Businesses missed out on fuel tax relief

·2-min read

Businesses have largely missed out on fuel price relief from the halved fuel excise tax, with households benefiting more from the temporary cost-of-living measure.

This is a product of fuel tax design, according to a Parliamentary Budget Office explainer.

The Morrison government halved the fuel excise from March for six months in a bid to reduce pressure on the cost of living, but the excise will come back on next week.

While the temporary tax relief mainly flowed through to individual motorists, most businesses already pay less tax on petrol thanks to a fuel tax credit system that gives eligible businesses refunds.

Australia is also among the lowest petrol taxing nations in the OECD, the report says.

It comes in 12th lowest for fuel tax related to roads and ninth lowest for taxes on other fuel uses.

The nation's low tax environment can be partly explained by the lack of an explicit carbon tax component, the report says, which some other countries have.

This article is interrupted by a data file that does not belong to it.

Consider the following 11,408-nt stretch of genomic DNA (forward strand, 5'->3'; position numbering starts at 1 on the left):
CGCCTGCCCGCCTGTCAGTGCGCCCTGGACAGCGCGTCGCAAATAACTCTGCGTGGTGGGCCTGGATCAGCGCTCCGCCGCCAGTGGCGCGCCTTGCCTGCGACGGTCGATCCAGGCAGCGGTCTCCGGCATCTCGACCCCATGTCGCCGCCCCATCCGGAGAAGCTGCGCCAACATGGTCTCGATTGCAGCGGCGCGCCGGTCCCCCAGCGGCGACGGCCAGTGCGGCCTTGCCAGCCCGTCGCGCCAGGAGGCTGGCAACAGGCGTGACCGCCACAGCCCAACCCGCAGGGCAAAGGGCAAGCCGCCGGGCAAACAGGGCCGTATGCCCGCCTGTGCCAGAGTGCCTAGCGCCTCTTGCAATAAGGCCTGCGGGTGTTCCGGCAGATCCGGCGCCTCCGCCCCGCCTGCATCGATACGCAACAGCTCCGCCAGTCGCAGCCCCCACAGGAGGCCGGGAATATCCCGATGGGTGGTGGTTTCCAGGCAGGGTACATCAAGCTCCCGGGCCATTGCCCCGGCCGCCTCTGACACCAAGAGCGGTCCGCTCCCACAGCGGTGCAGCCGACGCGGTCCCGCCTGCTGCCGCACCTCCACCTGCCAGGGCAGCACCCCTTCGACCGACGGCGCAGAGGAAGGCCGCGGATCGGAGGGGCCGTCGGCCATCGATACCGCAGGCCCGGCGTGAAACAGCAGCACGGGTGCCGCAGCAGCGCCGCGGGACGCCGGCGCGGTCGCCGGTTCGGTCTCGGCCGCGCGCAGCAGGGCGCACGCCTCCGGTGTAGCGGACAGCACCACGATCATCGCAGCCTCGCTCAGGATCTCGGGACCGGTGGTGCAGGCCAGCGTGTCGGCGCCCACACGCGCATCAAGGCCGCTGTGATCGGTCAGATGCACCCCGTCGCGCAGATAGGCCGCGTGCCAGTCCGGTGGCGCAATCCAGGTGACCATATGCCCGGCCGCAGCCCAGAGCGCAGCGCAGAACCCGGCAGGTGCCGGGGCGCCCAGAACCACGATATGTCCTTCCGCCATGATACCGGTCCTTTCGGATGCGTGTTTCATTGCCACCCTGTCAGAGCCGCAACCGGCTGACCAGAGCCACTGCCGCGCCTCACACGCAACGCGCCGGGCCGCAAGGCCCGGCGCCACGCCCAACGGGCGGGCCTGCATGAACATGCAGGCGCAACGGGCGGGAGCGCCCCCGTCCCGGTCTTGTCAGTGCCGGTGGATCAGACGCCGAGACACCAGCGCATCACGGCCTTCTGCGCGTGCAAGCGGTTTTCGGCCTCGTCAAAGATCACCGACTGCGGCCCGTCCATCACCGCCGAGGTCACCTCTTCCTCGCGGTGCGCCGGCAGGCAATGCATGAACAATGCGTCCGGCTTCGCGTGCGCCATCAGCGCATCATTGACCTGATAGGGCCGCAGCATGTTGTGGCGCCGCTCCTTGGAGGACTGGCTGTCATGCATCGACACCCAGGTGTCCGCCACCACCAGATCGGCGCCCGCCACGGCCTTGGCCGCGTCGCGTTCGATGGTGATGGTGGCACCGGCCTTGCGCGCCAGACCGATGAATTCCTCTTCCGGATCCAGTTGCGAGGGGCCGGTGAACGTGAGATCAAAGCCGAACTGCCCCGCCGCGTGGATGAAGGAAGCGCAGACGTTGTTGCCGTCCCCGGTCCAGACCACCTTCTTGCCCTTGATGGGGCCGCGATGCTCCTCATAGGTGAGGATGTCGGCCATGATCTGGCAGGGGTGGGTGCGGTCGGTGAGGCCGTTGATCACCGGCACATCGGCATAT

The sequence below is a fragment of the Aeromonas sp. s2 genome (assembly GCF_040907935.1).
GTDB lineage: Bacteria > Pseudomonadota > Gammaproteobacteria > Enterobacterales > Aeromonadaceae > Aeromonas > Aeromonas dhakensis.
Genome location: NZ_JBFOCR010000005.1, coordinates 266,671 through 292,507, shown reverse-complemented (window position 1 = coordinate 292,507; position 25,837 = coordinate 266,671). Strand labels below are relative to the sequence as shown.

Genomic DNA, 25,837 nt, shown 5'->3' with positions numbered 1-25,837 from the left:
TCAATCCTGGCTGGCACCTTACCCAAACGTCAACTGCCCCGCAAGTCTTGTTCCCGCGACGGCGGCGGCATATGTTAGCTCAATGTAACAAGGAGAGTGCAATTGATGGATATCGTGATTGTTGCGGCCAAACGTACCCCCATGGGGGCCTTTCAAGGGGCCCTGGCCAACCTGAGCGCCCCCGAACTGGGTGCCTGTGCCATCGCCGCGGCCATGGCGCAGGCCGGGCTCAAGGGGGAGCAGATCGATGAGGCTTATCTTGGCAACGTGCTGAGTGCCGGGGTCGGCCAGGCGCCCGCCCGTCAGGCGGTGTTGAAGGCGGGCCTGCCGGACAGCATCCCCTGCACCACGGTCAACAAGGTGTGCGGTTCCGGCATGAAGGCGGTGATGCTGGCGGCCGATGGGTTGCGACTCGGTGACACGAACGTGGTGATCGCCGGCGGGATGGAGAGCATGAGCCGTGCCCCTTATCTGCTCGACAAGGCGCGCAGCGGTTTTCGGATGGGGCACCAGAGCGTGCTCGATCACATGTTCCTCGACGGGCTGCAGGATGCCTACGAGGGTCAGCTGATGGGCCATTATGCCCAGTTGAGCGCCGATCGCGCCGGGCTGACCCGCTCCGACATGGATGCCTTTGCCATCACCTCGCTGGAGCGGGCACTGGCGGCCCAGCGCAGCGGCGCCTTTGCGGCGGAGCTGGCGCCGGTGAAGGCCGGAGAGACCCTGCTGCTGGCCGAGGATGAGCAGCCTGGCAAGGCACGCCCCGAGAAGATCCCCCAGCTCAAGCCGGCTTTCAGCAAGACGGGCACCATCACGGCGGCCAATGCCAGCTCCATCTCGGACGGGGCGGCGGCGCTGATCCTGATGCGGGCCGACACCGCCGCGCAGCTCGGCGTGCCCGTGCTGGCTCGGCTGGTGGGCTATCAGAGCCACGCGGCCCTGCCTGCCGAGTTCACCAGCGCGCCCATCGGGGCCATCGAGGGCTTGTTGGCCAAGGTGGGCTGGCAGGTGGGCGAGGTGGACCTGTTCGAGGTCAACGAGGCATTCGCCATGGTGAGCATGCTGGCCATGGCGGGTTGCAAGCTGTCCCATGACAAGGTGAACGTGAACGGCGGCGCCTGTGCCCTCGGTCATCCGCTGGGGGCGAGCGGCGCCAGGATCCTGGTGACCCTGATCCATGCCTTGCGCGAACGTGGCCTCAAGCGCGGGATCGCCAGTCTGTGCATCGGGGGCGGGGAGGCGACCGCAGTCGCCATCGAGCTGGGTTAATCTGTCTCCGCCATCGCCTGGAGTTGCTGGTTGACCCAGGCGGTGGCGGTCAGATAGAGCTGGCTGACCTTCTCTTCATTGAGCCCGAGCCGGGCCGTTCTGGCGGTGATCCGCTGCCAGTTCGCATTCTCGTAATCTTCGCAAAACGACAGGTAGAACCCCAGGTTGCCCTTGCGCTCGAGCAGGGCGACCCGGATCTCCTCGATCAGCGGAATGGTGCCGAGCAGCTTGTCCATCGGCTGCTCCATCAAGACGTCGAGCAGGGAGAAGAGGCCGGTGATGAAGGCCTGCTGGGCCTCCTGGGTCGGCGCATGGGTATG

The halved fuel excise tax is due to be reinstated in a little over a week, but prices are not expected to jump up straight away.

Regional areas could continue to benefit from lower-taxed fuel for several weeks, with city-based petrol stations likely to have to buy fuel at the higher price sooner than regional stations because of higher turnover.

The NRMA's Peter Khoury said motorists should not see an immediate increase, and his motoring organisation as well as the consumer watchdog would be keeping a close eye on the matter.

"It will take several days in the capital cities and possibly even longer - up to two weeks - in regional areas," he said.

"That is because service stations will already have existing stock before they go and restock fuel at the increased rates."

Treasurer Jim Chalmers said there would be more than 700 million litres of lower-excise fuel in the system when the excise is reintroduced, so the price should not shoot up immediately.

On Monday, the Australian Institute of Petroleum reported the national average unleaded petrol price fell by 0.9 cent a litre last week to a nine-month low of 163.5 cents a litre.

CommSec estimates it is costing the average family $228.90 a month to fill up the car, well below the record high of $297.50 a month in March.

Experts admit the key driver of bowser prices is the global oil price, which has been under pressure due to Russia's war in Ukraine.

Bowser prices are only likely to drop when the global price starts to stabilise.

Australia is supporting a price cap on Russian oil exports, which Dr Chalmers said would help address the problem.